Murray Cox, Sean Downey, Brian Hallmark, J. Lansing, Peter Norquest

Paper #: 07-08-021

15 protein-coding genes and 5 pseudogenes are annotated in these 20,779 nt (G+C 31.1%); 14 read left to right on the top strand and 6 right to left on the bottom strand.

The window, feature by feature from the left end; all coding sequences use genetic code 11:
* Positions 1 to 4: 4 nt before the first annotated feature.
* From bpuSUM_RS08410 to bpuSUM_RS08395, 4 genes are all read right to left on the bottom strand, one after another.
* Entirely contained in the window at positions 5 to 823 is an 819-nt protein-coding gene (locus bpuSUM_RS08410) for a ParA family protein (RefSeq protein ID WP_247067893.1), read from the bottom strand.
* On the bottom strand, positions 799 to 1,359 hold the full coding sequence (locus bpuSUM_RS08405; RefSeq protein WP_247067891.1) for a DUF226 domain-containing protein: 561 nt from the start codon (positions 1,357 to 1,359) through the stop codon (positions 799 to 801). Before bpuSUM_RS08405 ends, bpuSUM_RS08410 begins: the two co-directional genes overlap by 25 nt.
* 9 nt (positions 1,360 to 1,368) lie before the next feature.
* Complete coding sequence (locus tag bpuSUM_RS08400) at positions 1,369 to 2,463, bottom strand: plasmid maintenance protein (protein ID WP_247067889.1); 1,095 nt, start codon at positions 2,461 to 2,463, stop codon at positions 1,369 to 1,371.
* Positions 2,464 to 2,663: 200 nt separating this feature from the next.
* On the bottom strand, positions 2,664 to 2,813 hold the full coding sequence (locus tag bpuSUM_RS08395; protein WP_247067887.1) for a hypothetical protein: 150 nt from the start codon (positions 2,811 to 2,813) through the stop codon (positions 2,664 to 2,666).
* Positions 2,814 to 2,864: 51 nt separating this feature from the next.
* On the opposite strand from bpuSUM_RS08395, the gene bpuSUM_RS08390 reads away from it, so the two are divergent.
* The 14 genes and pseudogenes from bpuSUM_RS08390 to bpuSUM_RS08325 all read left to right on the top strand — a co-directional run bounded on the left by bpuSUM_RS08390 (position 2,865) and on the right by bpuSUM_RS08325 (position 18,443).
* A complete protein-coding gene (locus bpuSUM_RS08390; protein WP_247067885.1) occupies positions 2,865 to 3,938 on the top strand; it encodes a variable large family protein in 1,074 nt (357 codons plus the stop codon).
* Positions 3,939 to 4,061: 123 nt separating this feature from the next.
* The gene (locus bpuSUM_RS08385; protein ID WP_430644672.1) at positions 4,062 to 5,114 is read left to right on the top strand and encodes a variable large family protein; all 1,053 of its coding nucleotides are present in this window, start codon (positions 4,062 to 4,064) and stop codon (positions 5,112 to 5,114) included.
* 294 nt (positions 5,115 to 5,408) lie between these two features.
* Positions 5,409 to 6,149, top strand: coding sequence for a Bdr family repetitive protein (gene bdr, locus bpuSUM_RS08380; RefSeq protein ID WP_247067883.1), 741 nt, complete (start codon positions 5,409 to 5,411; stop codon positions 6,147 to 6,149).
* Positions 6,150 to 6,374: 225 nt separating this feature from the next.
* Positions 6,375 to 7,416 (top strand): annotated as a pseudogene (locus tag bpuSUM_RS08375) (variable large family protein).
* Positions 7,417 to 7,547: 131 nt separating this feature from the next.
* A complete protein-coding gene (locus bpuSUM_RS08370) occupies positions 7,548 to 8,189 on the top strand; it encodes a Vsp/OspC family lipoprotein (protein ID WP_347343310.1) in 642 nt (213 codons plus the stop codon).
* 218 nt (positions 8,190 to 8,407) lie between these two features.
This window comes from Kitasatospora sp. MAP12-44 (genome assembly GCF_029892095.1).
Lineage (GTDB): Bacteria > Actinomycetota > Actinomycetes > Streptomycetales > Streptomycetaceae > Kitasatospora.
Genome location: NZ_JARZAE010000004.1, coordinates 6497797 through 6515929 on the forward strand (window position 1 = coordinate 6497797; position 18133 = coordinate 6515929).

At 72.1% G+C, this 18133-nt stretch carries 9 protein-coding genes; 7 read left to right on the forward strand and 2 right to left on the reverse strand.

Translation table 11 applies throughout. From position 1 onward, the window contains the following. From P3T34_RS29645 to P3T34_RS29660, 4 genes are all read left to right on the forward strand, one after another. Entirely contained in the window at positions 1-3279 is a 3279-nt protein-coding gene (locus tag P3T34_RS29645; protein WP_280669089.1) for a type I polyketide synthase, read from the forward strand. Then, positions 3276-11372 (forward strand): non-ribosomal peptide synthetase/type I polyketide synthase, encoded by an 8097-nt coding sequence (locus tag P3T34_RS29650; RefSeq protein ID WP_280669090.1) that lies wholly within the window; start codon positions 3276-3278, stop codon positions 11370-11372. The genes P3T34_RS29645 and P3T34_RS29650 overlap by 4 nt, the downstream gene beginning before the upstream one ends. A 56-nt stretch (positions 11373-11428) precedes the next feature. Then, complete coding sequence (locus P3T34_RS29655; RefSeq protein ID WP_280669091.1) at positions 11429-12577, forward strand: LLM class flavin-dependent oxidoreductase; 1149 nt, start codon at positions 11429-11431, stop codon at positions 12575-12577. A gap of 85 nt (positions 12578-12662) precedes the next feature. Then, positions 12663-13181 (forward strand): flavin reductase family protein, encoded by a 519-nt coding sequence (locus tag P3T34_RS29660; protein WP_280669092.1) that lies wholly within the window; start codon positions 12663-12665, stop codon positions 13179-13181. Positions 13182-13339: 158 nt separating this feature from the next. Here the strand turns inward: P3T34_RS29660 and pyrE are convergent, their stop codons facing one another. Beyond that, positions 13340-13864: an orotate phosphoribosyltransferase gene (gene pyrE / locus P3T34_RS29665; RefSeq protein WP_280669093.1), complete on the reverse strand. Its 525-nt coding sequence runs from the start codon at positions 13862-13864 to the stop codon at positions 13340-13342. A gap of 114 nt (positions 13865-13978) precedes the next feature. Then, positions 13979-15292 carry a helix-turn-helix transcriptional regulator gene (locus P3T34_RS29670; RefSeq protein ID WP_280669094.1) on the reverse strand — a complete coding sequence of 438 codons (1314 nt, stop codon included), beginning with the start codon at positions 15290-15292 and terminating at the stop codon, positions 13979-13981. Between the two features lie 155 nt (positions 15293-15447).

Historical relationships among languages are used as a proxy for social history in many non-linguistic settings, including the fields of cultural and molecular anthropology. Linguists have traditionally assembled this information using the standard comparative method. While providing extremely nuanced linguistic information, this approach is time consuming and labor intensive. Conversely, computational approaches are appreciably quicker, but can potentially introduce significant error. Furthermore, current methods often use cognate sets that were themselves coded by historical linguists, thus reducing the benefit of computational approaches. Here we develop a method, based on the ALINE distance, to extract feature-sensitive relationships from paired glosses, datasets that require minimal contribution from trained linguists beyond transcription from primary sources. We validate our results by comparison with data generated independently via the comparative method, and quantify error rates using consistency indices. To showcase our method’s utility and to demonstrate its robustness at local and regional scales, we apply it to two language datasets from eastern Indonesia. As linguistic datasets proliferate, scalable computational methods that mimic historical linguistic reconstruction will become increasingly necessary. Although at present we cannot disentangle all the processes driving linguistic change (e.g. lexical borrowing), our method provides a robust and accurate alternative to manual linguistic analysis. The feature-sensitive method adopted here accurately and automatically identifies emergent patterns hidden in traditional word-lists by analyzing critical phonetic information that is discarded (or required as prerequisite) by many current cognate-based computational methods. This approach is not intended to supplant manual linguistic analysis, but has an important role in quickly generating robust data for non-linguistic fields or interdisciplinary projects that require formal quantitative analysis of historical linguistic relationships. Our approach provides a workable approximate phylogeny in cases where a trained linguist is unavailable, or otherwise significantly reduces the time and effort required for manual classification.